Sunday, 28 April 2013

Dress Down Sunday: The Other Boleyn Girl by Philippa Gregory

published 2001    events in 1532: Mary, Anne and George Boleyn at the court of Henry VIII




LOOKING AT WHAT GOES ON UNDER THE CLOTHES







‘Let him in,’ she said.

I hesitated. She was tying her skirt around her waist but apart from that she was naked. ‘Go on,’ she said wilfully.

I shrugged and opened the door. George recoiled at the sight of his sister, her dark hair tumbled over her naked breasts…

Anne, holding the stomacher across her naked breasts and belly, turned her bare back to George to lace her up. He rose to his feet and threaded the laces through the holes in the criss-cross pattern. At every insertion of the thread his hand brushed her skin and I saw her close her eyes in pleasure at the continual caress. George’s face was dark, he was scowling as he did her bidding. ‘Anything else?’ he asked. ‘Tie your shoes for you? Polish your boots?’

‘Don’t you want to touch me?’ she taunted him. ‘I’m good enough for the king.’

‘You’re good enough for the bagnio’ he said brutally. ‘Get your cape, if you’re coming.’



observations: George is Anne Boleyn’s brother, so there’s every reason for him and their sister Mary to be rather shocked by this. In this version of Anne’s story, the incest of which they were accused does happen, and is very convincingly teased out – the book creates an enveloping atmosphere of the court, all-pervasive, an air of desperation, a slow corruption, and the sadness of lost dreams.

Gregory is very good at portraying characters who don’t know how things will turn out – even though hundreds of years later we know exactly what will happen, we can get caught up in it, somehow almost think that Anne will conceive the son who would have saved her. The book is also very good on how those apparently small things – conception, fertility, sex of a child – can change things, for men as well as women, as can barrenness and missed chances.

The stomacher was the front part of the bodice, and could either be the stays / part of a corset, or could cover the undergarment. In this case it is obviously the former. 


ADDED LATER: see the comments below for a costume expert's view on what Anne Boleyn would have been wearing.

Links on the blog: The Other Boleyn Girl featured before, here and here, and more Tudors in Wolf Hall and Bring up the Bodies.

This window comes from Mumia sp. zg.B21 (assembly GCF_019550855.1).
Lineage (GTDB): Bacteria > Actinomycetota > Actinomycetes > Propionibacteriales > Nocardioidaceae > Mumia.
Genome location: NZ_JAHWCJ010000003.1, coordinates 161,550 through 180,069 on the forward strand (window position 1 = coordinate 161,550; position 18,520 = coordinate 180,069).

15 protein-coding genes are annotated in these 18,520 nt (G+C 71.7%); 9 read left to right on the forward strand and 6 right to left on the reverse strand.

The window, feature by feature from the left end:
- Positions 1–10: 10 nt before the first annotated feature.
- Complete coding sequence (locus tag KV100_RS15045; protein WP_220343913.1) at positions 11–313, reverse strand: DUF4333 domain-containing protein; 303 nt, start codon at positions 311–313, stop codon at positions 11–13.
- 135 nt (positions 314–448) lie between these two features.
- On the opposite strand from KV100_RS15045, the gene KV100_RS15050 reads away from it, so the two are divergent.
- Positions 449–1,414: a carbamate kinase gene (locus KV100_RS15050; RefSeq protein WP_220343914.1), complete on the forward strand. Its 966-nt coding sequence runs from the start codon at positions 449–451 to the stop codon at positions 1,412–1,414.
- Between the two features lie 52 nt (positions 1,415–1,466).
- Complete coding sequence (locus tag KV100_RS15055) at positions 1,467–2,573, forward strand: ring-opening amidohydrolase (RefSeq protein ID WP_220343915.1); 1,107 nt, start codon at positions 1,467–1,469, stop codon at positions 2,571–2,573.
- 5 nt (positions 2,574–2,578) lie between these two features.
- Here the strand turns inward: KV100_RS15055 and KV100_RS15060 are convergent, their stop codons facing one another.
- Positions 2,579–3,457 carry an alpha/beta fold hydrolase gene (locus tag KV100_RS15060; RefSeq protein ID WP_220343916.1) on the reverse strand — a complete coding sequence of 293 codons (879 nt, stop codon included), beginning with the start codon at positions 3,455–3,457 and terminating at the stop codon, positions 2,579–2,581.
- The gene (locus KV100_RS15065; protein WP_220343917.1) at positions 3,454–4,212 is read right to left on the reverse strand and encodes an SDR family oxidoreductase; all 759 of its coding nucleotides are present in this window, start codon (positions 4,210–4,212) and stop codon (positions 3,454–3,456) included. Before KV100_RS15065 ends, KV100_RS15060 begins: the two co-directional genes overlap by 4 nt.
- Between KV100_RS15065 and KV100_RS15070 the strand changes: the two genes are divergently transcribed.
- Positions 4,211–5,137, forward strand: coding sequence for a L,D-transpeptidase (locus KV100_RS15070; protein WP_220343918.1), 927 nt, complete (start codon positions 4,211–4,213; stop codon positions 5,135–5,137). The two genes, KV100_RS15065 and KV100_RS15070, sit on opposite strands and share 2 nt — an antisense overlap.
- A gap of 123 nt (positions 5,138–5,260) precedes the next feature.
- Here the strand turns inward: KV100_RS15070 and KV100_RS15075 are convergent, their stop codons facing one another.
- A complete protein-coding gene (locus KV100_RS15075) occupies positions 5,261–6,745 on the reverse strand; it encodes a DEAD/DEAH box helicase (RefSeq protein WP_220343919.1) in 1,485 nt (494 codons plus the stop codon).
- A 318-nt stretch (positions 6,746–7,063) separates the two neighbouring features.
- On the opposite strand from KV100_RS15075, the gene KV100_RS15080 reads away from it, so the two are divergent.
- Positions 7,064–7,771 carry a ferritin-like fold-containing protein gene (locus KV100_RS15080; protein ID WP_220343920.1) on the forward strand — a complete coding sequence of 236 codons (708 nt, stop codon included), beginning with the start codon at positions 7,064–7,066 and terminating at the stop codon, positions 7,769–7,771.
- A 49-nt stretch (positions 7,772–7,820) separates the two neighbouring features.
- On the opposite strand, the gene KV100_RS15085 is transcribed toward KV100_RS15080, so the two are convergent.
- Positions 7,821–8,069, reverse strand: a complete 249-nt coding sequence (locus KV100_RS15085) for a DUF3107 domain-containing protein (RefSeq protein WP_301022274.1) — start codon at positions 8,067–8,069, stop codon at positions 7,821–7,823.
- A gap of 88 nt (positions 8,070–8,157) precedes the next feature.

The gorgeous picture is a photo by Jean-Pol Grandemont, and comes from Wikimedia Commons.

5 comments:

  1. Moira - An interesting look at the Anne Boleyn story from another perspective. It always fascinates me how much depended on the sex of a child, in this case very much so. And I always give extra credit to an author who can make readers engage themselves in a story when they already know the ending. I have to say though that I would not have wanted to wear that stomacher...

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  2. Very interesting. I went and looked at the pictures of Anne and Mary. This is the only book by Philippa Gregory that I read, and I did enjoy it a lot. Had not known anything about Mary before that.

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  3. *sigh*. Very much in the modern bodice-ripper tradition, but not a good description of clothes that a Boleyn girl would have worn. Her skirt and bodice would have been worn over a voluminous linen shift trimmed with black-work embroidery and the lacing would have been done "straight" (i.e. one lace going round-and-round) rather than in a criss-cross pattern. That's Victorian and later. A stomacher is a triangular piece that fills in the open front of a bodice, either behind the lacing that fastens the garment or pinned on the front of a plain under-bodice to cover it. Either way, it is not something that can be laced down one's back. I do wish authors and editors would get used to the idea that readers really *might* know something about the subject.

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  4. Thanks yet again for the info kennye - of course you're right and most people don't have the expertise. It sounded convincing enough to me, but what you say is much more interesting. I never really know what blackwork is? - I have come across the phrase a few times in clothes descriptions.

    Please carry on putting us right!

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  5. Oh, I don't think the world needs all that much setting right, but when I run into something like this in an area I know something about I have to wonder how much else is wrong. I'm sure it's a constant dilemma for authors to balance pedantic accuracy with the Hollywood images that readers within a genre seem to need. Unfortunately, it tends to make me put a book down, unfinished. Blackwork is simply a style of embroidery done in black silk on white linen. It was particularly fashionable in Tudor times, and is often seen in portraits as caps, and on the edges of ruffs and the bits of shirts that peep out at cuffs and necklines.

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